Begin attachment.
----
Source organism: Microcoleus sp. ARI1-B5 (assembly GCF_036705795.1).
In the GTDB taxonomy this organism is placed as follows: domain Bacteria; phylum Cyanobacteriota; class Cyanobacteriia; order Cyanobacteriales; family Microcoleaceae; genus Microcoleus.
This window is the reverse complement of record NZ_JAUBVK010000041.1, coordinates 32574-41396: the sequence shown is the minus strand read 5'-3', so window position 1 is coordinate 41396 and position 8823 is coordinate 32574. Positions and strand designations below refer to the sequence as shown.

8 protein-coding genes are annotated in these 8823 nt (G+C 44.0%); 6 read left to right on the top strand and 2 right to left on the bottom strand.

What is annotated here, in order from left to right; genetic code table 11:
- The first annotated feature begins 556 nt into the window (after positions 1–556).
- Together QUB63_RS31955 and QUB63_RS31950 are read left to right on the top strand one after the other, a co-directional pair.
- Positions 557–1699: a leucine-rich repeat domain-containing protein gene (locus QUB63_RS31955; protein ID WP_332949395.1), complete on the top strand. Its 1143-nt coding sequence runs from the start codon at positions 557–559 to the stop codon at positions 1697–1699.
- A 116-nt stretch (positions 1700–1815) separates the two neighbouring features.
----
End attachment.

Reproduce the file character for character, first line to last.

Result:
Source organism: Microcoleus sp. ARI1-B5 (assembly GCF_036705795.1).
In the GTDB taxonomy this organism is placed as follows: domain Bacteria; phylum Cyanobacteriota; class Cyanobacteriia; order Cyanobacteriales; family Microcoleaceae; genus Microcoleus.
This window is the reverse complement of record NZ_JAUBVK010000041.1, coordinates 32574-41396: the sequence shown is the minus strand read 5'-3', so window position 1 is coordinate 41396 and position 8823 is coordinate 32574. Positions and strand designations below refer to the sequence as shown.

8 protein-coding genes are annotated in these 8823 nt (G+C 44.0%); 6 read left to right on the top strand and 2 right to left on the bottom strand.

What is annotated here, in order from left to right; genetic code table 11:
- The first annotated feature begins 556 nt into the window (after positions 1–556).
- Together QUB63_RS31955 and QUB63_RS31950 are read left to right on the top strand one after the other, a co-directional pair.
- Positions 557–1699: a leucine-rich repeat domain-containing protein gene (locus QUB63_RS31955; protein ID WP_332949395.1), complete on the top strand. Its 1143-nt coding sequence runs from the start codon at positions 557–559 to the stop codon at positions 1697–1699.
- A 116-nt stretch (positions 1700–1815) separates the two neighbouring features.